It’s every working parent’s scheduling nightmare: a child-care arrangement evaporates during a busy workweek. Cathryn Mehrtens, U.S. director of business development at Latham & Watkins LLP, was stranded when her nanny’s father died suddenly and the caregiver needed to return to Jamaica. “She was on a plane that afternoon,” says Mehrtens. The nanny’s departure left her without child care for her three-year-old son, Gavin, and although it took three weeks to find alternate care for him, Mehrtens didn’t have to miss even one day of work at the Menlo Park, California, law firm. That’s because her firm offers backup child care.
Through an arrangement with Boston-based ChildrenFirst, Latham & Watkins employees can bring their children to a backup center near one of the firm’s 11 U.S. offices. The law firm considers such care a benefit that pays dividends to the firm as well. “One of our attorneys had a child-care provider cancel at the last minute,” recalls Mimi Krumholz, chief human-resources officer. “If not for our backup-care program, that attorney would have missed an important deal, seriously compromising client service.”
Unforeseen situations like school closings, employee relocations, or an at-home spouse being summoned for jury duty can leave employees who have children with no alternative but to stay home from work. A National Conference of State Legislatures survey found that 80 percent of employees miss work because of child-care problems.
On average, working mothers lose eight-and-a-half days per year, and fathers lose five days annually. The result is lower productivity, stalled projects, and higher turnover. The Child Care Action Campaign estimates that U.S. companies lose $3 billion each year due to absences resulting from breakdowns in child care.
To protect against unplanned absenteeism due to such breakdowns, more companies are offering backup child care. Unlike with traditional “full-service” child care, parents use backup care only when their regular arrangements fall through. Such services may follow one of several models (see “Typical Models for Backup Child Care”, at the end of this article). But whether located on- or off-site, all of them typically accept children with as little as one-day or even same-day notification.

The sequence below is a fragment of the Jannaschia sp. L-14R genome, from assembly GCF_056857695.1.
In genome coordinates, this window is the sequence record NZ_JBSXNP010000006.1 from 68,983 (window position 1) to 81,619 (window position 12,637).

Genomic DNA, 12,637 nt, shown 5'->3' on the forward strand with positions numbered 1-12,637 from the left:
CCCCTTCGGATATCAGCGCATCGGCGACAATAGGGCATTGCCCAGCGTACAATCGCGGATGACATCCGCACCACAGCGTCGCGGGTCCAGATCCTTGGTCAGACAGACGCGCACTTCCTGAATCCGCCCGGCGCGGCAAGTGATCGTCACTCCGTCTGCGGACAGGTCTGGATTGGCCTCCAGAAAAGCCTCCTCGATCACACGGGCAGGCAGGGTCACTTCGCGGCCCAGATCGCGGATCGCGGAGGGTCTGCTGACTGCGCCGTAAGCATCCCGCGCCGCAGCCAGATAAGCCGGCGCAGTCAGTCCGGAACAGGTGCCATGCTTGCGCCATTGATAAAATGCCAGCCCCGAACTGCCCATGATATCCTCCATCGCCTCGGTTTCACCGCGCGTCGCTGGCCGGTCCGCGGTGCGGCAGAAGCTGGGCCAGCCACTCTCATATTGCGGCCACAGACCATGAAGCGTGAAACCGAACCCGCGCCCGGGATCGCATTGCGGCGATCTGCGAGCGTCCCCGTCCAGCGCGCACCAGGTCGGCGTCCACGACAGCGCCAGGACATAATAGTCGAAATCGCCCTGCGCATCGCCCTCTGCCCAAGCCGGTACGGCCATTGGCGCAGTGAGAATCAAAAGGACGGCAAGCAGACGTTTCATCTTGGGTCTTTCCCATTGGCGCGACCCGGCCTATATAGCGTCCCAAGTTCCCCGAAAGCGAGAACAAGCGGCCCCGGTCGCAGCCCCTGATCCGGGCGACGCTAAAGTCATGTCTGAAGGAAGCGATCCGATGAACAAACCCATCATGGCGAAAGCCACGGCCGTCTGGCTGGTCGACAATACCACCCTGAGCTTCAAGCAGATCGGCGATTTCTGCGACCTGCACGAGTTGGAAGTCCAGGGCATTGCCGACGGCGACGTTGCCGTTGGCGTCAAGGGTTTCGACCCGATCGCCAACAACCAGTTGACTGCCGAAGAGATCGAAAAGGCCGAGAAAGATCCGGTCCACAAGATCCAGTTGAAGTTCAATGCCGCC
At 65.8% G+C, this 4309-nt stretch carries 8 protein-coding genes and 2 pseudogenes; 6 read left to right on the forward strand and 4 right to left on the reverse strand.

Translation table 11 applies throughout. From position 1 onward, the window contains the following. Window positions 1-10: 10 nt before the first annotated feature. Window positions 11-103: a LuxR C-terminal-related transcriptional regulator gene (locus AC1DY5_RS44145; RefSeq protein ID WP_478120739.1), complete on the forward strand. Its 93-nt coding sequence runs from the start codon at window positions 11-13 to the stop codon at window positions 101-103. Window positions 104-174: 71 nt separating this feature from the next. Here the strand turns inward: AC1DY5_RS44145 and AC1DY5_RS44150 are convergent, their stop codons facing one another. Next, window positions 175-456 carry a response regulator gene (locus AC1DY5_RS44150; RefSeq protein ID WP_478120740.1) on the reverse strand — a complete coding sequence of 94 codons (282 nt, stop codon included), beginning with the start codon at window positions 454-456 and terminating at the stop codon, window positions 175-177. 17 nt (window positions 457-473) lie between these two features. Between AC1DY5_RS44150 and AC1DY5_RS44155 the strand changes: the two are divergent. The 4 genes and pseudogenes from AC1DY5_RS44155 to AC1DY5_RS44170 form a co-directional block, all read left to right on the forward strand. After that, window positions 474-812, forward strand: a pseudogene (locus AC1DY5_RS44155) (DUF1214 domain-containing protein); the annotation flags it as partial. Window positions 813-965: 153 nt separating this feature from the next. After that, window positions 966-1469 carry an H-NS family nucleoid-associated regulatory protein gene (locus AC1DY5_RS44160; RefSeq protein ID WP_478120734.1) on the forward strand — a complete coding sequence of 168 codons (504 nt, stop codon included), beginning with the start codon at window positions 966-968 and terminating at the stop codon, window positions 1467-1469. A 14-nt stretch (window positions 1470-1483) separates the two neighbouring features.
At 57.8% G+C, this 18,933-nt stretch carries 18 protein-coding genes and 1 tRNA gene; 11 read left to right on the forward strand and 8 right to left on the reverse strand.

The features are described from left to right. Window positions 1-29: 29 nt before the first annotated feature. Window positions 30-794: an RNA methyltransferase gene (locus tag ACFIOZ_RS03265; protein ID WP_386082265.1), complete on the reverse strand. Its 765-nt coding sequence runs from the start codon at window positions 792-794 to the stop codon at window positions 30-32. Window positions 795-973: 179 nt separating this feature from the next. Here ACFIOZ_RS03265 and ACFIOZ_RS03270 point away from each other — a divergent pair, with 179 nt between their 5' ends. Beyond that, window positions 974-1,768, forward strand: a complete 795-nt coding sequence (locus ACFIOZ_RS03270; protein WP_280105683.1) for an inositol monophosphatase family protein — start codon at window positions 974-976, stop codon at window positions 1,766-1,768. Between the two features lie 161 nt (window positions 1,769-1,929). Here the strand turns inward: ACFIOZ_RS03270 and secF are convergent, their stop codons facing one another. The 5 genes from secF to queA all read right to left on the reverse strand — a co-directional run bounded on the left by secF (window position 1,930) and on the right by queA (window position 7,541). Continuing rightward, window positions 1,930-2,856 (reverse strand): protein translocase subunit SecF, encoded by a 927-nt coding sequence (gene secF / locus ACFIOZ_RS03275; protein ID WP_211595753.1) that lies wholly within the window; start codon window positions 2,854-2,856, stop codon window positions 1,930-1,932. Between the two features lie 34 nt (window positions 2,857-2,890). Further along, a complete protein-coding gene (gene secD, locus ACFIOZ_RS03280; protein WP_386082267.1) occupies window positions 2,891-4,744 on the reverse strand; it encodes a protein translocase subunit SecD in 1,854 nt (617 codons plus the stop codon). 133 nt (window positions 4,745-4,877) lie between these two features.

Parents are limited to a specified amount of usage per year—usually in the neighborhood of 20 days—and pay a modest co-payment for each day of care, often between $15 and $35. The concept is growing in popularity: in 1993, 5 percent of large U.S. employers offered backup child care as an employee benefit, according to Hewitt Associates. By 2004, that number had grown to 15 percent.
For Emergency Use Only
Backup child care is creating a cottage industry of providers that cater to companies that want to offer the benefit to their employees. ChildrenFirst, established in 1992, and Washington, D.C.-based Lipton Corporate Child Care Centers Inc., established in 1990, have cropped up exclusively to service the backup-care market.
And traditional full-service child-care companies are also entering into the backup-care arena. Bright Horizons Family Solutions, one of the nation’s largest child-care providers, with more than 500 centers around the world, introduced the concept via its national network-access program in 1998. The program gives parents at participating companies priority access to available space in existing full-service centers for drop-in emergency care. Some centers are now managed as hybrids, offering both full-service and backup care within the same facility.